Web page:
Besides the Americans do not understand mathematics so they always kill civilians by accident.    (I call it LOVE.)  

Now President Trump can stand up and say in a low, steady voice:  "See, the Taliban should not have disrespected us."

"Wait for it.  The Taliban will come crawling on their knees begging for peace now. You'll see."

R_P

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Posted: Sep 19, 2019 - 12:13pm

'Total Massacre' as U.S. Drone Strike Kills 30 Farmers in Afghanistan
R_P

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Posted: Sep 5, 2019 - 12:38pm


R_P

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Posted: Apr 7, 2019 - 11:15am

I want there to be some accountability. I don’t want people just to look at the soldiers and Marines as hapless victims that were sent out there, and it was just the big politicians that are responsible. No. I think the soldiers are responsible, the politicians are responsible, but also the American people are complicit. Our tax money funded the war. It’s not just the soldiers and the politicians. It’s the everyday citizens. We’re all responsible because we didn’t really give a shit. We didn’t notice it. We didn’t pay attention.

miamizsun

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Location: (3261.3 Miles SE of RP)
Gender: Male


Posted: Apr 7, 2019 - 10:27am

still relevant?

you decide!


westslope

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Location: BC sage brush steppe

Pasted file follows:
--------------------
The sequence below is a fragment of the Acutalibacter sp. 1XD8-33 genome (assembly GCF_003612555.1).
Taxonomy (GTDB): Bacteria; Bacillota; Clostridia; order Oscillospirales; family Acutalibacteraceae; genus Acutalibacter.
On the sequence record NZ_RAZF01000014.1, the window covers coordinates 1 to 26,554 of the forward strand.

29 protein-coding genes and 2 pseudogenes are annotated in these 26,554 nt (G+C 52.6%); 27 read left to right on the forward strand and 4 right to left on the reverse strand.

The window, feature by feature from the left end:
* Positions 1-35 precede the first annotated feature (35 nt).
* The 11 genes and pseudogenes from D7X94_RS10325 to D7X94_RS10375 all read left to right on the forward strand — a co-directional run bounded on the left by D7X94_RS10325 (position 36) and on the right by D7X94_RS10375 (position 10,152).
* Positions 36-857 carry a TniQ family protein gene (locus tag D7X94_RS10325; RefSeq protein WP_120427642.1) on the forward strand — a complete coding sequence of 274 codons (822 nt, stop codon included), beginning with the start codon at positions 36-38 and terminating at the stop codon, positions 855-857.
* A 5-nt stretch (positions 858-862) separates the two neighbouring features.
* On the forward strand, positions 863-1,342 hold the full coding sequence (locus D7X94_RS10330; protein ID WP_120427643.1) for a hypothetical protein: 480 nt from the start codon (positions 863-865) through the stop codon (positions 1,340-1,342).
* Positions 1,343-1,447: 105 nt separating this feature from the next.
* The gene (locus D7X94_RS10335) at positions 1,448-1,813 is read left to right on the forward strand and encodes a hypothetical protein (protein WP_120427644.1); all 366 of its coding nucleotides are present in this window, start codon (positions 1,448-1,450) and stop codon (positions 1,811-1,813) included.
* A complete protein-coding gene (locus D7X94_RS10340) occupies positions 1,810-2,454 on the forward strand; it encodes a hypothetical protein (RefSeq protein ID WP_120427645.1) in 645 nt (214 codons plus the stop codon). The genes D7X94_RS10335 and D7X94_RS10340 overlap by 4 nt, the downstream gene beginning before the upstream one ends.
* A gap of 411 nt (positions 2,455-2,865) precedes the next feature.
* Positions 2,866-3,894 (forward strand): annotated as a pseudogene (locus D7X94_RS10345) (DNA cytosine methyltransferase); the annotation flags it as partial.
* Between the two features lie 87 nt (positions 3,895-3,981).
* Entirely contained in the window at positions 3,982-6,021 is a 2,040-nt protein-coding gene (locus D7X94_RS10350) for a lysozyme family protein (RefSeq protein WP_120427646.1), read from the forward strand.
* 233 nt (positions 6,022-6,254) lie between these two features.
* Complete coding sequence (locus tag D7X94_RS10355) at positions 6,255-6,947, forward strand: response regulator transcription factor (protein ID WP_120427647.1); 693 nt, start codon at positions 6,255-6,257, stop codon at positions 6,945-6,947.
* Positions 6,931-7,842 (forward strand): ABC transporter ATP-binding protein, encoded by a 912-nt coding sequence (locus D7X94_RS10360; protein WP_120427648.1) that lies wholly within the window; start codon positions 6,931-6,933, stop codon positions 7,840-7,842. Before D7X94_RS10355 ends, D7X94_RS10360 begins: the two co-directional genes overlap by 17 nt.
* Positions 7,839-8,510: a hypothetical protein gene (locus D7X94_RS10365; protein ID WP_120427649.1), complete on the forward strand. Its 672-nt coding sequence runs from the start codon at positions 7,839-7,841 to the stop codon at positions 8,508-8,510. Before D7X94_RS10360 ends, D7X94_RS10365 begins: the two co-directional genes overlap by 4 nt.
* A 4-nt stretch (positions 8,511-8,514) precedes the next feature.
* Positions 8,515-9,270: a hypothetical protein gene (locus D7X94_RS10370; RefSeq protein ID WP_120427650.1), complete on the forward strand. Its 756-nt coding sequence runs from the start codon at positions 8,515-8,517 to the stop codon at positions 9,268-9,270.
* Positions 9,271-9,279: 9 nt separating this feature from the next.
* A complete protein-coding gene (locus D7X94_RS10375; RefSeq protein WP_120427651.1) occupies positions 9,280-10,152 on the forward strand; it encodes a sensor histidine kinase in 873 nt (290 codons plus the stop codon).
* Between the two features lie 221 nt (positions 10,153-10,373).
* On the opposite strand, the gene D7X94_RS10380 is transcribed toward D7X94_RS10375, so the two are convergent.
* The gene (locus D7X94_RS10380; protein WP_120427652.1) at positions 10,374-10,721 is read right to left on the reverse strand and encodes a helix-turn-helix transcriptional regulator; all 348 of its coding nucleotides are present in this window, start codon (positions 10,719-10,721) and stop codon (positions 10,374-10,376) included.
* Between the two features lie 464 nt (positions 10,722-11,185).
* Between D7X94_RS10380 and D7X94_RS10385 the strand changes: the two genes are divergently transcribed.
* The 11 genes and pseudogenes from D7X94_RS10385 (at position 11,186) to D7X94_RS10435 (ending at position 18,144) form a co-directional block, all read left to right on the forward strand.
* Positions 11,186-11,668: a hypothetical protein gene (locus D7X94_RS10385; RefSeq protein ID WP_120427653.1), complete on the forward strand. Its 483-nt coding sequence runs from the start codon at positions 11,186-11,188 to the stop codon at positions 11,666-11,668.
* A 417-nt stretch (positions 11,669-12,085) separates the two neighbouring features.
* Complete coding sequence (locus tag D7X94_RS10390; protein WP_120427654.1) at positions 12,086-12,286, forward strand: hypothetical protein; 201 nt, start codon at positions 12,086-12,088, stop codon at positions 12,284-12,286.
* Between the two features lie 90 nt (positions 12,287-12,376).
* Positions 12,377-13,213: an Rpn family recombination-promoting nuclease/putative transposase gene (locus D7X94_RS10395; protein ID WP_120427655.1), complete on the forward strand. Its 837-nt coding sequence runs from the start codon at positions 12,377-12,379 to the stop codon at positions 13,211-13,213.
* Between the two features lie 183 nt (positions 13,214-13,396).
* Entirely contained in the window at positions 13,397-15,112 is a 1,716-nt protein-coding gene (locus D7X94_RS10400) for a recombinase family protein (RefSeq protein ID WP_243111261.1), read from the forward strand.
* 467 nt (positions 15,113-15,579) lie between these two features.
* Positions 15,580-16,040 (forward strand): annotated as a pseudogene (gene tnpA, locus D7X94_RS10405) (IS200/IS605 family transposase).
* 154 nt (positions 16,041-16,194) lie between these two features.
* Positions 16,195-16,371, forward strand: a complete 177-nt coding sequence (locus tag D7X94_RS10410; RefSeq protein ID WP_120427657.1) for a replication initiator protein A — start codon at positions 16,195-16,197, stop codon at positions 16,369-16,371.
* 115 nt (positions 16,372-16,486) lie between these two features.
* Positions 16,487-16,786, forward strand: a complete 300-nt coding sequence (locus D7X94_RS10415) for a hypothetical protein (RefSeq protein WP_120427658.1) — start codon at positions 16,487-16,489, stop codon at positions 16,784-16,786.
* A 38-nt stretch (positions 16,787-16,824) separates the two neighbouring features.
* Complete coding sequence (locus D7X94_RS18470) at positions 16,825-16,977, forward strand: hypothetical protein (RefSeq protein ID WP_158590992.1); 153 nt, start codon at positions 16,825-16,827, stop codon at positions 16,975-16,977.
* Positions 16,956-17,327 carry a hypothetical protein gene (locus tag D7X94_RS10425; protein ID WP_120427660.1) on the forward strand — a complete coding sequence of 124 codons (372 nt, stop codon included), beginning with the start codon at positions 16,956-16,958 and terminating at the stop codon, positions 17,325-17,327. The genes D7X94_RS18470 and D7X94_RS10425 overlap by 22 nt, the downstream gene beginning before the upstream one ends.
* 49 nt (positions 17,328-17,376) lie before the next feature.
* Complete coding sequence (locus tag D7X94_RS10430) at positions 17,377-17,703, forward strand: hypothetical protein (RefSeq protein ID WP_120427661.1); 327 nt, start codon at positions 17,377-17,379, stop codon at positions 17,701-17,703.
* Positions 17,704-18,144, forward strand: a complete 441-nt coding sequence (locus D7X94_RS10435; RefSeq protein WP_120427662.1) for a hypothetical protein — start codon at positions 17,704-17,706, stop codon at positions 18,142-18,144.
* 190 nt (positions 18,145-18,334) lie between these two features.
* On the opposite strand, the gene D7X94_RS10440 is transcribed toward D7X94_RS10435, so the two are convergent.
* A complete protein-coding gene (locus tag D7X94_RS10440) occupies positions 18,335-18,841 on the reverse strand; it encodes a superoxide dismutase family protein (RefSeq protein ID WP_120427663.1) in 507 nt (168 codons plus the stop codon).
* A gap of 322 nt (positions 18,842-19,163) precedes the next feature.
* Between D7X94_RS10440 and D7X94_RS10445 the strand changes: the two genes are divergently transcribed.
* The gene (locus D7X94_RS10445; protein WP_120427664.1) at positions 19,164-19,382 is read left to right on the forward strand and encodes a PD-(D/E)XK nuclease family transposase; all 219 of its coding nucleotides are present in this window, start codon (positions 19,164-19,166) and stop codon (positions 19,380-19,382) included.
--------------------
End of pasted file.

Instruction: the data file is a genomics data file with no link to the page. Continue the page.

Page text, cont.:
Posted: Mar 26, 2019 - 3:58pm



 Red_Dragon wrote:
We Have Spent $32 Million Per Hour on War Since 2001, but we can't afford education, health care, etc. etc. etc.
 
Worse yet, once upon a time, spending well over 5% of GDP on military expenditures could be justified by the real existential threat posed by the industrially powerful Soviet Union and some communist ideologies.

Since the Soviet Union imploded, what is the purpose of the US military budget?   Provide support for the Israeli occupation and settlement of the West Bank?  Defend Israel's annexation of Jerusalem and the Golan Heights?  

To the extent Americans believe in a) using force and violence to procure land and resources and b) discriminating against peoples based on ethnicity, race or some other sectarian differences, then the money is well spent.

As long as most Americans support the Israeli nuclear weapons backed, affirmative action ethnic cleansing terrorist nation-building process then those expenditures can be easily justified even if some of us might find the resulting cost-benefit equation to be absolutely insane.  

Red_Dragon

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Posted: Mar 26, 2019 - 3:46pm

We Have Spent $32 Million Per Hour on War Since 2001, but we can't afford education, health care, etc. etc. etc.
westslope

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Location: BC sage brush steppe


Posted: Mar 17, 2019 - 2:13pm